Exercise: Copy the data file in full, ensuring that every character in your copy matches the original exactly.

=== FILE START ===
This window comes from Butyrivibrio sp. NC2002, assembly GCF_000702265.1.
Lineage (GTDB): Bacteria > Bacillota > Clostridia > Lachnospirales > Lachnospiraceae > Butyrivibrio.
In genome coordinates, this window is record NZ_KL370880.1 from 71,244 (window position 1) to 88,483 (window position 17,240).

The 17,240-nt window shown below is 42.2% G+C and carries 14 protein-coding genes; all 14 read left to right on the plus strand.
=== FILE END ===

This window comes from Butyrivibrio sp. NC2002, assembly GCF_000702265.1.
Lineage (GTDB): Bacteria > Bacillota > Clostridia > Lachnospirales > Lachnospiraceae > Butyrivibrio.
In genome coordinates, this window is record NZ_KL370880.1 from 71,244 (window position 1) to 88,483 (window position 17,240).

The 17,240-nt window shown below is 42.2% G+C and carries 14 protein-coding genes; all 14 read left to right on the plus strand.